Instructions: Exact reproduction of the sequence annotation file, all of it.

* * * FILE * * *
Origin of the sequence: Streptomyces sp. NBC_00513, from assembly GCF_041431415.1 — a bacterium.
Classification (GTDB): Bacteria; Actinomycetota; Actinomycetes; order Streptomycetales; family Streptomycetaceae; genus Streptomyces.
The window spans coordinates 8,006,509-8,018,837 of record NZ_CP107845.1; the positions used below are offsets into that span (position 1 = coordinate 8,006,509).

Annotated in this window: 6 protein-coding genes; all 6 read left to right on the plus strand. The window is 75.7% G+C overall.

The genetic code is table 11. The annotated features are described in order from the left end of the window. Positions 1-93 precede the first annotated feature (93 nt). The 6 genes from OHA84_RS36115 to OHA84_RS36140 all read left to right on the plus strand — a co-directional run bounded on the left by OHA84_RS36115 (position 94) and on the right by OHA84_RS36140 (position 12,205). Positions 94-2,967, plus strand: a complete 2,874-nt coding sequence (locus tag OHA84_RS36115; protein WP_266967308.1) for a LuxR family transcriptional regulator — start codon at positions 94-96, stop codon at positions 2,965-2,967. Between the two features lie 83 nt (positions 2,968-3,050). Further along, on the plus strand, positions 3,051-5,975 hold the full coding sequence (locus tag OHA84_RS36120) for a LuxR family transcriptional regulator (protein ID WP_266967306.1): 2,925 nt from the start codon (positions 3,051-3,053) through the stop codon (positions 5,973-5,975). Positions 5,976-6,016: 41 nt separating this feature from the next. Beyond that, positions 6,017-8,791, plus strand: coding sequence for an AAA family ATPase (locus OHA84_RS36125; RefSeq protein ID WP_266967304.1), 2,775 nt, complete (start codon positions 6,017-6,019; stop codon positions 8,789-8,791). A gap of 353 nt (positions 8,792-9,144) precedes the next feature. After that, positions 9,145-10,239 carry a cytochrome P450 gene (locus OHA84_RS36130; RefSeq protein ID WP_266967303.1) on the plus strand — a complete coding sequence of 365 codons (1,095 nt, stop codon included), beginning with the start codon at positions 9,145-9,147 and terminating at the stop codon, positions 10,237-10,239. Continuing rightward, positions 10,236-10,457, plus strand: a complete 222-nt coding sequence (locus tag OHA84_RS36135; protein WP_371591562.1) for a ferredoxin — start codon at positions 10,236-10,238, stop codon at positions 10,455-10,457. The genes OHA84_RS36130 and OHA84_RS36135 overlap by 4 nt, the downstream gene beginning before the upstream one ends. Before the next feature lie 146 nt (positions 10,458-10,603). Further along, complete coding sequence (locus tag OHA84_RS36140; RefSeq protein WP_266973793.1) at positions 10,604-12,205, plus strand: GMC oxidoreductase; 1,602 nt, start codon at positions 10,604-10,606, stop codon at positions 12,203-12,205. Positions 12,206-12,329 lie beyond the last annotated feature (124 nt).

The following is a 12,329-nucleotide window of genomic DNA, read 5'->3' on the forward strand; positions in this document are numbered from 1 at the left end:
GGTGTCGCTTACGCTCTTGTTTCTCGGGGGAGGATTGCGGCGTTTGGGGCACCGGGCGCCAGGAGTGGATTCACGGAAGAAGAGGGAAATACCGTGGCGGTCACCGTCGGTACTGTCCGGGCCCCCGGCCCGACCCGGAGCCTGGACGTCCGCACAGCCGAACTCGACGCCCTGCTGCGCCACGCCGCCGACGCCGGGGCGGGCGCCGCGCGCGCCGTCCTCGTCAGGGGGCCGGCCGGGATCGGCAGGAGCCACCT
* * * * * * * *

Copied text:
Origin of the sequence: Streptomyces sp. NBC_00513, from assembly GCF_041431415.1 — a bacterium.
Classification (GTDB): Bacteria; Actinomycetota; Actinomycetes; order Streptomycetales; family Streptomycetaceae; genus Streptomyces.
The window spans coordinates 8,006,509-8,018,837 of record NZ_CP107845.1; the positions used below are offsets into that span (position 1 = coordinate 8,006,509).

Annotated in this window: 6 protein-coding genes; all 6 read left to right on the plus strand. The window is 75.7% G+C overall.

The genetic code is table 11. The annotated features are described in order from the left end of the window. Positions 1-93 precede the first annotated feature (93 nt). The 6 genes from OHA84_RS36115 to OHA84_RS36140 all read left to right on the plus strand — a co-directional run bounded on the left by OHA84_RS36115 (position 94) and on the right by OHA84_RS36140 (position 12,205). Positions 94-2,967, plus strand: a complete 2,874-nt coding sequence (locus tag OHA84_RS36115; protein WP_266967308.1) for a LuxR family transcriptional regulator — start codon at positions 94-96, stop codon at positions 2,965-2,967. Between the two features lie 83 nt (positions 2,968-3,050). Further along, on the plus strand, positions 3,051-5,975 hold the full coding sequence (locus tag OHA84_RS36120) for a LuxR family transcriptional regulator (protein ID WP_266967306.1): 2,925 nt from the start codon (positions 3,051-3,053) through the stop codon (positions 5,973-5,975). Positions 5,976-6,016: 41 nt separating this feature from the next. Beyond that, positions 6,017-8,791, plus strand: coding sequence for an AAA family ATPase (locus OHA84_RS36125; RefSeq protein ID WP_266967304.1), 2,775 nt, complete (start codon positions 6,017-6,019; stop codon positions 8,789-8,791). A gap of 353 nt (positions 8,792-9,144) precedes the next feature. After that, positions 9,145-10,239 carry a cytochrome P450 gene (locus OHA84_RS36130; RefSeq protein ID WP_266967303.1) on the plus strand — a complete coding sequence of 365 codons (1,095 nt, stop codon included), beginning with the start codon at positions 9,145-9,147 and terminating at the stop codon, positions 10,237-10,239. Continuing rightward, positions 10,236-10,457, plus strand: a complete 222-nt coding sequence (locus tag OHA84_RS36135; protein WP_371591562.1) for a ferredoxin — start codon at positions 10,236-10,238, stop codon at positions 10,455-10,457. The genes OHA84_RS36130 and OHA84_RS36135 overlap by 4 nt, the downstream gene beginning before the upstream one ends. Before the next feature lie 146 nt (positions 10,458-10,603). Further along, complete coding sequence (locus tag OHA84_RS36140; RefSeq protein WP_266973793.1) at positions 10,604-12,205, plus strand: GMC oxidoreductase; 1,602 nt, start codon at positions 10,604-10,606, stop codon at positions 12,203-12,205. Positions 12,206-12,329 lie beyond the last annotated feature (124 nt).

The following is a 12,329-nucleotide window of genomic DNA, read 5'->3' on the forward strand; positions in this document are numbered from 1 at the left end:
GGTGTCGCTTACGCTCTTGTTTCTCGGGGGAGGATTGCGGCGTTTGGGGCACCGGGCGCCAGGAGTGGATTCACGGAAGAAGAGGGAAATACCGTGGCGGTCACCGTCGGTACTGTCCGGGCCCCCGGCCCGACCCGGAGCCTGGACGTCCGCACAGCCGAACTCGACGCCCTGCTGCGCCACGCCGCCGACGCCGGGGCGGGCGCCGCGCGCGCCGTCCTCGTCAGGGGGCCGGCCGGGATCGGCAGGAGCCACCT